Saturday, July 15, 2006

"lengthen his plates"

The phrase occurs in the seneschal of Hainault's challenge of 1402. What does it mean?

My theory is that it refers to the sort of groin protection that was not uncommon from 1370 to 1430, and illustrated here. As the illustration shows, it's possible to ride while wearing this sort of protection. However, experiment with modern reproductions of this kind of armor indicates that it's also somewhat awkward, since the groin protection needs to be folded upwards. The protection of the saddle made this type of protection superfluous for mounted combat, and it was made detachable on some if not all harnesses that had it. The effigy of Alexander Stewart , d. ca. 1406, clearly shows the groin protection attached by straps and buckles. Lengthening the plates, then, could plausibly refer to jousting without the plate groin extension but attaching it for the foot combat.

Basinet visors ca. 1400 came in two different forms. On some the left side of the visor, which would be a target for the lance when mounted men-at-arms passed shield to shield, was not pierced with breathing holes. On others holes pierce both sides of the snout. The second style offered better ventilation and vision for foot combat, which put more demands on both. Also, the more frontal foot combat gave less advantage from leaving one side of the visor snout unpierced. From a safety point of view it made sense to prefer one for the joust and the other for combat on foot, so the seneschal allowed a different visor to be used for the combat on foot.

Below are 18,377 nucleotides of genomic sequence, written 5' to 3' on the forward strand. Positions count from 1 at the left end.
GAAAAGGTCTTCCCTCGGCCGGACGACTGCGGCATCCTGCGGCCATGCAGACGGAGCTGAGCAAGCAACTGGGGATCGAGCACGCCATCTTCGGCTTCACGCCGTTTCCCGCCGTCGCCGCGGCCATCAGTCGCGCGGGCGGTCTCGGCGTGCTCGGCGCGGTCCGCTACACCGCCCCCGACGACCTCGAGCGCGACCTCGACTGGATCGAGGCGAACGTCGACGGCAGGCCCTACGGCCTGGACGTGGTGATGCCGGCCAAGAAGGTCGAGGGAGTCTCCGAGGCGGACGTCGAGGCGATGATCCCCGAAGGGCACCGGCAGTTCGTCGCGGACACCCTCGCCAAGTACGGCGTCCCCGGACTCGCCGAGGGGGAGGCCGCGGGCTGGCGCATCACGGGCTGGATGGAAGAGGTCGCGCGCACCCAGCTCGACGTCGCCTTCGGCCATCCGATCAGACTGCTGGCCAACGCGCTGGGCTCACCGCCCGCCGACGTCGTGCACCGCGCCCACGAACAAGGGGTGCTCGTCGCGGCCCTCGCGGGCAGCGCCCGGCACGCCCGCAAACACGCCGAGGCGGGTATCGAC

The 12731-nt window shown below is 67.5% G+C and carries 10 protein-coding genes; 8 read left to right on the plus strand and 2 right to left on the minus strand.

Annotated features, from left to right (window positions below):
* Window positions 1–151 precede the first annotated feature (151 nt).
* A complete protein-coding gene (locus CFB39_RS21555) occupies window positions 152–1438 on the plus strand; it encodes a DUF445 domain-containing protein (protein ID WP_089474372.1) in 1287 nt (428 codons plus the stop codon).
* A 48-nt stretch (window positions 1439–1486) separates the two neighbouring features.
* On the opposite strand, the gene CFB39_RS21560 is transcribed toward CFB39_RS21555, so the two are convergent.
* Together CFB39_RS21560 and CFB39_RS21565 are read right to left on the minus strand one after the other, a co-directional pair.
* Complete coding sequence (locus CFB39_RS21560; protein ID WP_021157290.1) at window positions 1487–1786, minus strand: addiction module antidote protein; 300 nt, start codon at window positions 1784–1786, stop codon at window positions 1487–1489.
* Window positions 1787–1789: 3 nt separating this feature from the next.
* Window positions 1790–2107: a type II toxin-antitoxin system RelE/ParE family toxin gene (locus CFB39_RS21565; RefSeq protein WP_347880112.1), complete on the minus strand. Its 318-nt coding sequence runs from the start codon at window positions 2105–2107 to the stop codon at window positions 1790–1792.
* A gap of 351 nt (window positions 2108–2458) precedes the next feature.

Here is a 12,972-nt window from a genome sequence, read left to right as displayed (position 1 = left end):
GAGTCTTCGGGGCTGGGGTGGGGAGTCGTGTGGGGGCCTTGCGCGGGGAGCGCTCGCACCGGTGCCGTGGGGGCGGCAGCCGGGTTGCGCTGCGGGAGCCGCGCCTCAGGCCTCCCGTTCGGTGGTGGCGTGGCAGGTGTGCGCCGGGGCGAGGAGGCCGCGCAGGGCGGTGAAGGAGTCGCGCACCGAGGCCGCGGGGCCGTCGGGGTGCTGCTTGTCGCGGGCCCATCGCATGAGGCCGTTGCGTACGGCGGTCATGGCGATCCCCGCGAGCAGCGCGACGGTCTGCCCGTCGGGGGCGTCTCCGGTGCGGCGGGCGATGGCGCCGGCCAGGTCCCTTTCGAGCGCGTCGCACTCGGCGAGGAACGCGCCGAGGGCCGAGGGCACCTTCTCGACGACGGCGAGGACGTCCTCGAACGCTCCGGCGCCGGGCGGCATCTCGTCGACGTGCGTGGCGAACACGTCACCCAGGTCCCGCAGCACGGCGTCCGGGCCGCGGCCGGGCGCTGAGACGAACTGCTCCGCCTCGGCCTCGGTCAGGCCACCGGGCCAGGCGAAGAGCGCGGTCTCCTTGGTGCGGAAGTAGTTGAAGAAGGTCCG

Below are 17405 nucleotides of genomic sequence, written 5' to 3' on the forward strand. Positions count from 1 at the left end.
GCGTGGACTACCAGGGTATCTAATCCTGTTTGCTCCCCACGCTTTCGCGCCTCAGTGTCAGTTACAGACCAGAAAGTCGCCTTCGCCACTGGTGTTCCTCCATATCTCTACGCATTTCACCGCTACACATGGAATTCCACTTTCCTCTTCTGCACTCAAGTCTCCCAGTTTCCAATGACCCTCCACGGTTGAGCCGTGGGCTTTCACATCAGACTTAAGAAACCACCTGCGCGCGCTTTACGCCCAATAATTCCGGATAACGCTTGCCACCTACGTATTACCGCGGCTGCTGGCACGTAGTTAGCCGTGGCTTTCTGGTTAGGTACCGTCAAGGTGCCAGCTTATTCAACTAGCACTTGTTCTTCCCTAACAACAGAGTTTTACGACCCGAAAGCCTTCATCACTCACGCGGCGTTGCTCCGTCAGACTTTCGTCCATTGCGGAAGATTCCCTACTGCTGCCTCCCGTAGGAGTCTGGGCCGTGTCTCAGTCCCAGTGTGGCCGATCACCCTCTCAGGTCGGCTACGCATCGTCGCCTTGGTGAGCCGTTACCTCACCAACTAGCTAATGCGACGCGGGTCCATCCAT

On the whole, the idea seems to have been to encourage protective equipment that wasn't too thoroughly optimized as either specialized jousting equipment or specialized foot harness, but with some minor concessions to greater safety in each role. However, since the axe was a more dangerous weapon than sword or dagger, the seneschal made no restrictions on the sort of armor worn while fighting against it.

3 comments:

Retired Tourneyer said...

Do you suppose it could also refer to some adjustment of, or addition to, the sort of hoop-skirt plates over the hips (forgot what that's called)? I can't think of much else that could be lengthened.

Perhaps that entire assembly (hoop skirt plus fauld) could be added or lengthened for foot combat.

Will McLean said...

If the event was happening in the 1420s or later, I would think a fauld extension that created a long tonlet-like skirt would be plausible. The problem is I can't think of examples of such long skirts in the iconography as early as 1402.

Kt, Ret. said...

The MS illo you linked to is dated 1410-11 and shows the kind of circular plates over the hips that I referred to.

Although he is preparing to mount, Hector appears to be armored as for foot combat, with tonlet and fauld in place. I wince at the thought of that fauld meeting the saddle horn...

Is "Battler" the name of Hector's oppponent?